A new study undertaken by Concordia’s John Molson School of Business has further added weight to the notion that those who cycle to work experience lower stress levels and enhanced productivity during the day.
Researchers Stéphane Brutus, Roshan Javadian and Alexandra Panaccio compared how different modes of commuting – cycling, driving a car and taking public transport – affected stress and mood at work.
Based on responses from 123 employees at Montreal’s Autodesk, those studied were asked to complete a web based survey upon arriving to work. Respondents replied to questions about their mood, perceived commuting stress and mode of travel.
The survey differentiated between perceived stress and mood, a more transient state affected by personality traits and emotions.
Uniquely, the study only assessed answers from respondents who had completed the questionnaire within 45 minutes of arriving at work. This was done to get a more ‘in-the-moment’ assessment of employees’ stress and mood.
Brutus notes that this time specification was the study’s major innovation
“Employees who cycled to work showed significantly lower levels of stress within the first 45 minutes of work than those who travelled by car,” says Brutus. “Recent research has shown that early morning stress and mood are strong predictors of their effect later in the day. They can shape how subsequent events are perceived, interpreted and acted upon for the rest of the day.”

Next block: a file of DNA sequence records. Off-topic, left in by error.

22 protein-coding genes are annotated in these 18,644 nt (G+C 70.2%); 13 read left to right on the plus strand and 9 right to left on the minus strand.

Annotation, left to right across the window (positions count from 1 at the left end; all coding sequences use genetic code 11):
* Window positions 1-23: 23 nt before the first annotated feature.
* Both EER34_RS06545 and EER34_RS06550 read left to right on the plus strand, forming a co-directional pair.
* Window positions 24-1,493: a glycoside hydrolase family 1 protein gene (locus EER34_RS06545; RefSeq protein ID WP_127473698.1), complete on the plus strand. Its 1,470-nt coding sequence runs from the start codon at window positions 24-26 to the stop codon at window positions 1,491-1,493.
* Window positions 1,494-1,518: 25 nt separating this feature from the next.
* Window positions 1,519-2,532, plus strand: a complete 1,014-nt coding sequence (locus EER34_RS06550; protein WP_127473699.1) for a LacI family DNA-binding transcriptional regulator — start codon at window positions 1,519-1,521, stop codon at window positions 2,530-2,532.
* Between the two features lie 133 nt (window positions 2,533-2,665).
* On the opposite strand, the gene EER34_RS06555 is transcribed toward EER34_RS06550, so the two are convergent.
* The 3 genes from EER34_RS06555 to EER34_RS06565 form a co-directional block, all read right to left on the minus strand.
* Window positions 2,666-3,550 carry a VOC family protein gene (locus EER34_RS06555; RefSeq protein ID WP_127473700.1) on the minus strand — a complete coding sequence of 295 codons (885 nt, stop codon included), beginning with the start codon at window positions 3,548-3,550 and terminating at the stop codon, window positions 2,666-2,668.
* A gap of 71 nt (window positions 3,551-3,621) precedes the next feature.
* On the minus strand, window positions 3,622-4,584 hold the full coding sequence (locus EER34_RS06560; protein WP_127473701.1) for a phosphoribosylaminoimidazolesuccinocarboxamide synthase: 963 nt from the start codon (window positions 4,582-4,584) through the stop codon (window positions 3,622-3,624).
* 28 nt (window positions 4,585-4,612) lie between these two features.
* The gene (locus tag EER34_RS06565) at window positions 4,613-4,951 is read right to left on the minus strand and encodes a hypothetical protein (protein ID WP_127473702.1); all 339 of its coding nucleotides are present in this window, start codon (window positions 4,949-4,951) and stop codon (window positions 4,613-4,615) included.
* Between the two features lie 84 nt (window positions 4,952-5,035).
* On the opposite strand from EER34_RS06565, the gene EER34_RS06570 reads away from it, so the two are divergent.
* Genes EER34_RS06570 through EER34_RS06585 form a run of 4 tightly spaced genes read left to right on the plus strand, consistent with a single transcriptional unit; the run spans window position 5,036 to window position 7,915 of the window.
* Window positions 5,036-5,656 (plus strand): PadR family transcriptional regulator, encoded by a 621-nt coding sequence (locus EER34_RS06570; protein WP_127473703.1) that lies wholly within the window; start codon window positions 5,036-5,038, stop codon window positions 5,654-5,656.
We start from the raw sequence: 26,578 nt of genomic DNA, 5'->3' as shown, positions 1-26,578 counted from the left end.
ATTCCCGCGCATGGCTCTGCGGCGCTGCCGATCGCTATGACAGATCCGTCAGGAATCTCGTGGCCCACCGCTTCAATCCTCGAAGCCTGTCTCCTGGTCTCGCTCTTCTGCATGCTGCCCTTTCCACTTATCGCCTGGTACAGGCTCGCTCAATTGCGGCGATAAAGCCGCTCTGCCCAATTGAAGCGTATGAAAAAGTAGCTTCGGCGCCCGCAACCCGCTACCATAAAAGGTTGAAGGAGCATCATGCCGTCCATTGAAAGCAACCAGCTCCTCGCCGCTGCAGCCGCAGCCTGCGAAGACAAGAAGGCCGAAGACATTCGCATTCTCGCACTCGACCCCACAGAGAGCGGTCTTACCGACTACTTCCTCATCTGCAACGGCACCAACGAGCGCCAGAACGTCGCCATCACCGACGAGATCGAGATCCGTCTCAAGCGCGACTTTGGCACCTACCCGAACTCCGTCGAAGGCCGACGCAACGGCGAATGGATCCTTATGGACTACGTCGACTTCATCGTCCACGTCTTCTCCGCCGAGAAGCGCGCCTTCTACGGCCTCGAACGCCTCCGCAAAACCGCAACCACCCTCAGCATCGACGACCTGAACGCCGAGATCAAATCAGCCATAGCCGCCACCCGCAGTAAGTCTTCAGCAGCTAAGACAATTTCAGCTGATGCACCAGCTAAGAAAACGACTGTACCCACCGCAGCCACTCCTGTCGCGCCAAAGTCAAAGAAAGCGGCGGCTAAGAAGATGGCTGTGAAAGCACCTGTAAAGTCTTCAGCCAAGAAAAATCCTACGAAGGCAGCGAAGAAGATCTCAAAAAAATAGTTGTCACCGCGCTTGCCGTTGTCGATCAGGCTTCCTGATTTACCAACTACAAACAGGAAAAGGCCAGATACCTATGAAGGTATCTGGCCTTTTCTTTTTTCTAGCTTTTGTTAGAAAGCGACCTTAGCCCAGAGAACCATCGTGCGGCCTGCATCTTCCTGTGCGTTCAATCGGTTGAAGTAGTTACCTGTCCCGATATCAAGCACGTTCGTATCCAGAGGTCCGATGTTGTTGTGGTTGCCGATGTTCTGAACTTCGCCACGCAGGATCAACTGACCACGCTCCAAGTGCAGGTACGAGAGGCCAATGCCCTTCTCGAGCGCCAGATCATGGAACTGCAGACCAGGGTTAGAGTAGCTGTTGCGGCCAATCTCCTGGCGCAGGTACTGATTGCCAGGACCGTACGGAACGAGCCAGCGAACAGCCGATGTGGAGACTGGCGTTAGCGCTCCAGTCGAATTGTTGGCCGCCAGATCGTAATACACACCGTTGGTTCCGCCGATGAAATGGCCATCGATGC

Adding weight to previous research sowing that those who cycle to work arrive less stressed than those driving, Brutus believes the findings should be seized upon by public policy makers.
“With growing concerns about traffic congestion and pollution, governments are increasingly promoting non-motorized alternative modes of transport, such as walking and cycling. I can only hope that further studies will follow our lead and develop more precise and deliberate research into this phenomenon.”
The study has now been published in the International Journal of Workplace Health Management.
A 2015 study from the Institute for Transportation and Development Policy found that cycling could help reduce CO2 emissions from urban passenger transportation by 11 per cent by 2050. It could also save society US$24 trillion globally between 2015 and 2050.
This article has now been added to our library of studies, data and science on why the world should be building for active travel.